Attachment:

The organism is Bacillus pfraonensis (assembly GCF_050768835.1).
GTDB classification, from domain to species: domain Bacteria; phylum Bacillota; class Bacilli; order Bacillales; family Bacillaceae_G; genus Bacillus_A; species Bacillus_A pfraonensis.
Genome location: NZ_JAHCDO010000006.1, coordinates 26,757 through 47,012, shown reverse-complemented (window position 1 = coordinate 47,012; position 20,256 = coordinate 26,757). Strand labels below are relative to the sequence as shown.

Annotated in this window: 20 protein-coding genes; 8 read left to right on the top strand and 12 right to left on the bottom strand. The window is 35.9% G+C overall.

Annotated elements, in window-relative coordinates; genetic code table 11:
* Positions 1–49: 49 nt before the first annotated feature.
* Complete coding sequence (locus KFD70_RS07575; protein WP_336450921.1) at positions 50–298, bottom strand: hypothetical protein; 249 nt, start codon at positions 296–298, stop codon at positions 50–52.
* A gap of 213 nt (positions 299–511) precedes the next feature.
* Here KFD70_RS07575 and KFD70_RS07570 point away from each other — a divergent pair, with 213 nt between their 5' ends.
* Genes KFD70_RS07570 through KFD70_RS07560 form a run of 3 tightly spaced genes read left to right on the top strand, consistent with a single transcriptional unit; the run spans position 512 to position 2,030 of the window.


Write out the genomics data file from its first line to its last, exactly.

The organism is Bacillus pfraonensis (assembly GCF_050768835.1).
GTDB classification, from domain to species: domain Bacteria; phylum Bacillota; class Bacilli; order Bacillales; family Bacillaceae_G; genus Bacillus_A; species Bacillus_A pfraonensis.
Genome location: NZ_JAHCDO010000006.1, coordinates 26,757 through 47,012, shown reverse-complemented (window position 1 = coordinate 47,012; position 20,256 = coordinate 26,757). Strand labels below are relative to the sequence as shown.

Annotated in this window: 20 protein-coding genes; 8 read left to right on the top strand and 12 right to left on the bottom strand. The window is 35.9% G+C overall.

Annotated elements, in window-relative coordinates; genetic code table 11:
* Positions 1–49: 49 nt before the first annotated feature.
* Complete coding sequence (locus KFD70_RS07575; protein WP_336450921.1) at positions 50–298, bottom strand: hypothetical protein; 249 nt, start codon at positions 296–298, stop codon at positions 50–52.
* A gap of 213 nt (positions 299–511) precedes the next feature.
* Here KFD70_RS07575 and KFD70_RS07570 point away from each other — a divergent pair, with 213 nt between their 5' ends.
* Genes KFD70_RS07570 through KFD70_RS07560 form a run of 3 tightly spaced genes read left to right on the top strand, consistent with a single transcriptional unit; the run spans position 512 to position 2,030 of the window.